The West Coast Regional Council rates mess has reared its head again with the council admitting an “administration error” caused some ratepayers to be charged twice through direct debit.
Council’s Risk and Audit Committee chair Frank Dooley said front line staff have been wearing the outcome of a poor system, which reflected years of under investment because of a fear of “putting the rates up”.
The latest blunder comes after council overcharged some West Coast ratepayers last year, forcing officials to reissue invoices in December.
Invoices for 2023-24, from December 12, should show exactly what people owed for their second installment, Dooley said.
Ratepayers have been contacting Local Democracy Reporting and posting to social media after their rates direct debits were double dipped – and sometimes for variable amounts.
“Incomprehensible” invoices, some with charges dated as 2022-23 instead of 2023-24, have also been pointed out.
Council chief executive Darryl Lew said the direct debit mistake reflected ongoing issues with council’s rates accounting system.
“We acknowledge the administration error that resulted in duplicate payments, those individuals affected have been reimbursed within 24 hours,” he said.
Council had also responded “to a small number” of ratepayers concerned at their accounts, and having “difficulty understanding the invoices”.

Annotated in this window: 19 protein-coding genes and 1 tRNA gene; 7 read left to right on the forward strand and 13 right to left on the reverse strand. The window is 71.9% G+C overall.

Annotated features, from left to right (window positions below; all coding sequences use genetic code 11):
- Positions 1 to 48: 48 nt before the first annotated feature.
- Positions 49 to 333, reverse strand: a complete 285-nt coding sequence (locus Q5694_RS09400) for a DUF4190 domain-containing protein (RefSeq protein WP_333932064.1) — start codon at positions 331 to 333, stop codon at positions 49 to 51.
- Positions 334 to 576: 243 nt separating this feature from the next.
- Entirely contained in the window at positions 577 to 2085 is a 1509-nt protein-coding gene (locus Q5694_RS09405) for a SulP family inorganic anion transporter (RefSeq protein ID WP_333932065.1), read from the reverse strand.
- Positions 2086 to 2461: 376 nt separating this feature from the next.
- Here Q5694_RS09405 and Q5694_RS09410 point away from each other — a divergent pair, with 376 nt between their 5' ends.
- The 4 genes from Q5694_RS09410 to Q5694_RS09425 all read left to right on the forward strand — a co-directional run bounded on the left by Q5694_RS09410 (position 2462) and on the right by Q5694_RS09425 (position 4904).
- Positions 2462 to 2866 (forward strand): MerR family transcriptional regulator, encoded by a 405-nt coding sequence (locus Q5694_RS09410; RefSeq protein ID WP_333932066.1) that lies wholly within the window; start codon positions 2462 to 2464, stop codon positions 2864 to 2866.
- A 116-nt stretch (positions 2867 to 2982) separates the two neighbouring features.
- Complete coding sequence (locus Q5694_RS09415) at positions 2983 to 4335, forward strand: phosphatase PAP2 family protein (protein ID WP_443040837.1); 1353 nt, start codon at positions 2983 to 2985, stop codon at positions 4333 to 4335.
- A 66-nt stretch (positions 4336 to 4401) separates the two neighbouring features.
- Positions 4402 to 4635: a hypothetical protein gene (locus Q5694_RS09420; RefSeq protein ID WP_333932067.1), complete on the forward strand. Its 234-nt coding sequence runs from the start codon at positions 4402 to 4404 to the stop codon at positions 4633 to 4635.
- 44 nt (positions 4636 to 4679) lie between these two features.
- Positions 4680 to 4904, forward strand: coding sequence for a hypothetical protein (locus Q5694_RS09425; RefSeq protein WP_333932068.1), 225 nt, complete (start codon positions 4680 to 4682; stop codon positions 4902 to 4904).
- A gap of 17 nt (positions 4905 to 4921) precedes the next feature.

“We appreciate this is a complex matter for many ratepayers and rates direct debits are calculated on an individual basis, taking into consideration many factors including rating district levies and the ratepayer’s current account balances.”
Lew said the direct debits have been recalculated to reflect the difference between the previous rates payments and the new calculation for the rating period.
“Those affected ratepayers will be notified in due course,” he said.
In the first problem to arise, as the 2023-24 invoices arrived, ratepayers in special rating districts like Greymouth and at Hari Hari were shocked to find huge rates increases of up to 300%.
The final due date was January 20, after two previous payment extensions.
However, ratepayers were encouraged late last year to still pay their first incorrect installment, with the assurance this would be balanced out with the second installment.
Lew was also asked why the refreshed 2023-24 rates invoices sent out on December 12 still had 2022-23 quoted at the bottom.
Dooley, an accountant, said the new invoices sent out should have said 2023-24.
The invoice system problem reflected wider issues affecting council administration due to under investment, he said.
Dooley said they are waiting a final report from Price Waterhouse Cooper, commissioned by council late last year, to investigate the rates system.
“We need to improve that system but without seeing the PWC report, I can’t make further comment.”
Council rates staff have been “inundated” over the issue.
“There was a system break down and that shouldn’t have been the case. Councils need to make sure the systems are right.
“Why haven’t we got an annual report? Exactly the same problem: we haven’t invested in systems and we haven’t invested in people,” he said.
“The lack of investment over a number of years is coming back to bite us and we have got to change that.”
By Brendon McMahon, Local Democracy Reporter
Local Democracy Reporting is local body journalism co-funded by RNZ and NZ On Air